This article is about climbing steep slopes. For other uses, see Scramble.
Scrambling is a category of climbing that does not entail the use of any ropes on the ascent or descent.
Although skilled mountaineers may choose not to use ropes on hard climbs, for instance to save time in a dangerous situation, the rule for scrambles is that hands need be used only for balance, not to support any of the climber's weight. In practice this means the terrain will be approximately the steepness and difficulty of a ladder; the footholds will be large and the climber will be able to stand upright.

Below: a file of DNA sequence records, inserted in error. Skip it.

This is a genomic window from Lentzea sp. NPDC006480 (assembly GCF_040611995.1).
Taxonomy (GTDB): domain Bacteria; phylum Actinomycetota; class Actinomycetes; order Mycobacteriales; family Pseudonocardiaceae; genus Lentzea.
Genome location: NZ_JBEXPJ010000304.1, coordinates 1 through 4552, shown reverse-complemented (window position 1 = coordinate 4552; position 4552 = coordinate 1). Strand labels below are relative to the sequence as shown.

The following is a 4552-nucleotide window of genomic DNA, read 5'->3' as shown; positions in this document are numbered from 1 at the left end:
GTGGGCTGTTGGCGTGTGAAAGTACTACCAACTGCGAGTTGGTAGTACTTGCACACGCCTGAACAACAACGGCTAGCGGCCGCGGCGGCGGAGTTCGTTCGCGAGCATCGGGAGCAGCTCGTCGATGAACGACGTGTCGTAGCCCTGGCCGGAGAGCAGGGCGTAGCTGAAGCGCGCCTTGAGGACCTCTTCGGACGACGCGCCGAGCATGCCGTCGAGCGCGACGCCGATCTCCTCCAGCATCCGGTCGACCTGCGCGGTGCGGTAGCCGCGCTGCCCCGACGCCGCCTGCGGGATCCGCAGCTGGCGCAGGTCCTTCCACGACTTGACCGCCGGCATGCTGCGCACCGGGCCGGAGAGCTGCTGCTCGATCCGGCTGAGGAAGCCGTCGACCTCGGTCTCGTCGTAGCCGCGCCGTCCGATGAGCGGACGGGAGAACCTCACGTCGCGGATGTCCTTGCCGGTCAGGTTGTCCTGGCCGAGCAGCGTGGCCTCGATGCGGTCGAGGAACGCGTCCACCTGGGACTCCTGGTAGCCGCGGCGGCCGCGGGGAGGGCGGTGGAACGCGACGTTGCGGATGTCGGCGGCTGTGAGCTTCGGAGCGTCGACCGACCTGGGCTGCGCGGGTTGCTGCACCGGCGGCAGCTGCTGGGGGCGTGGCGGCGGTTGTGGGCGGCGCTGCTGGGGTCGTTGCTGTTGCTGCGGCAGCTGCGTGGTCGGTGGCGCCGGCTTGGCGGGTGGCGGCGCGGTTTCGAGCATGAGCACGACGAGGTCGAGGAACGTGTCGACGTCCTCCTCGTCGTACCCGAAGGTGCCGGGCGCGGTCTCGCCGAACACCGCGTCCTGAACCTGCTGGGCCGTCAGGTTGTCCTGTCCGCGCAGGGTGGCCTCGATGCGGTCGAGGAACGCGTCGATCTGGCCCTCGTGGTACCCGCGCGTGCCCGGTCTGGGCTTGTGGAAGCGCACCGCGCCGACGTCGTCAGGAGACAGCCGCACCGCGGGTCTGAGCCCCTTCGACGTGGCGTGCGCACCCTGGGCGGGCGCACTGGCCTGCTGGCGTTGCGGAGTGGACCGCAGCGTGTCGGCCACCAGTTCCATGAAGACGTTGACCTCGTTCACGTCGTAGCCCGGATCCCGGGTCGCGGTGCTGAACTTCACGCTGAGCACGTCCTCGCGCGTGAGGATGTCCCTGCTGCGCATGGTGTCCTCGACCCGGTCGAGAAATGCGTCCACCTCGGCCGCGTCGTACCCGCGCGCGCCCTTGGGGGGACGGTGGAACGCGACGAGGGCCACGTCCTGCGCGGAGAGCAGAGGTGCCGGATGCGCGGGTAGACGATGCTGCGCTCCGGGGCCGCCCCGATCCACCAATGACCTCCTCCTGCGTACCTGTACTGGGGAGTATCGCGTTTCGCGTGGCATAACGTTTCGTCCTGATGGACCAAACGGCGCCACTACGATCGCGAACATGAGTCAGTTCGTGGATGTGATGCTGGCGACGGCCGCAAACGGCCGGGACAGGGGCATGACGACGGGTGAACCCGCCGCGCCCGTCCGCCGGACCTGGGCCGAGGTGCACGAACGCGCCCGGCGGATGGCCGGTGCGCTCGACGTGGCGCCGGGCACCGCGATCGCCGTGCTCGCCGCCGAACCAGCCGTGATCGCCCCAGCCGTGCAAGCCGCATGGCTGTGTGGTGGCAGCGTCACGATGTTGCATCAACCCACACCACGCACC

In the US, scrambling is Class 3 in the Yosemite Decimal System of climb difficulties, and Easy in the British system.
Many of the world's mountaintops may be reached by walking or scrambling up their least-steep side. These routes are not always obvious, but mountaineering books generally mention them; they are often used as the safe and easy way to descend from a more difficult route.
Some guide books on scrambling may rate the routes as follows:
- easy - generally, just off-trail hiking with minimal exposure (if at all) and perhaps a handhold or two. UIAA Class I.
- moderate - handholds frequently needed, possible exposure, route finding skills helpful. UIAA Class II.
- difficult - almost constant handholds, fall distance may be fatal, route finding skills needed, loose and downsloping rock. Less experienced parties may consider using a rope for short sections. YDS class 3, 4 and possibly 5.
Last updated: 05-13-2005 07:56:04